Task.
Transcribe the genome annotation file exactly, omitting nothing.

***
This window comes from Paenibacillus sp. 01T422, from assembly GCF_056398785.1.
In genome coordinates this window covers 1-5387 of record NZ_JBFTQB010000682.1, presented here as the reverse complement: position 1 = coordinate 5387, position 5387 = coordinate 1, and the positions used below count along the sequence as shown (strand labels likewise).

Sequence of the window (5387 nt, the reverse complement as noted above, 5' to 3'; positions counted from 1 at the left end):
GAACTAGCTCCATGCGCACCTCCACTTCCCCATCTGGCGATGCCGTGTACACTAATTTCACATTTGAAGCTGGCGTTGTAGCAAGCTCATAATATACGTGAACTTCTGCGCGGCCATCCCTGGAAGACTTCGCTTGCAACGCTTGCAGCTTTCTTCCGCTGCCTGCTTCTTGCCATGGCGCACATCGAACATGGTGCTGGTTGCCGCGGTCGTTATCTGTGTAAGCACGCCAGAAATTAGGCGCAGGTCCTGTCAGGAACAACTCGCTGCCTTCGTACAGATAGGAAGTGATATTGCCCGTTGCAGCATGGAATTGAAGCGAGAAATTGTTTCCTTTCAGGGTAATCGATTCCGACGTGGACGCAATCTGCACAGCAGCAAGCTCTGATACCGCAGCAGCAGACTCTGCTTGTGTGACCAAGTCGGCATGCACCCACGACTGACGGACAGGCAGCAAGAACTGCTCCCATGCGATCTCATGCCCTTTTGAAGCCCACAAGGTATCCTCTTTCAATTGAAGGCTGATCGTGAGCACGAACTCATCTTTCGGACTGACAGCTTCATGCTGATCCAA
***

This window comes from Paenibacillus sp. 01T422, from assembly GCF_056398785.1.
In genome coordinates this window covers 1-5387 of record NZ_JBFTQB010000682.1, presented here as the reverse complement: position 1 = coordinate 5387, position 5387 = coordinate 1, and the positions used below count along the sequence as shown (strand labels likewise).

Sequence of the window (5387 nt, the reverse complement as noted above, 5' to 3'; positions counted from 1 at the left end):
GAACTAGCTCCATGCGCACCTCCACTTCCCCATCTGGCGATGCCGTGTACACTAATTTCACATTTGAAGCTGGCGTTGTAGCAAGCTCATAATATACGTGAACTTCTGCGCGGCCATCCCTGGAAGACTTCGCTTGCAACGCTTGCAGCTTTCTTCCGCTGCCTGCTTCTTGCCATGGCGCACATCGAACATGGTGCTGGTTGCCGCGGTCGTTATCTGTGTAAGCACGCCAGAAATTAGGCGCAGGTCCTGTCAGGAACAACTCGCTGCCTTCGTACAGATAGGAAGTGATATTGCCCGTTGCAGCATGGAATTGAAGCGAGAAATTGTTTCCTTTCAGGGTAATCGATTCCGACGTGGACGCAATCTGCACAGCAGCAAGCTCTGATACCGCAGCAGCAGACTCTGCTTGTGTGACCAAGTCGGCATGCACCCACGACTGACGGACAGGCAGCAAGAACTGCTCCCATGCGATCTCATGCCCTTTTGAAGCCCACAAGGTATCCTCTTTCAATTGAAGGCTGATCGTGAGCACGAACTCATCTTTCGGACTGACAGCTTCATGCTGATCCAA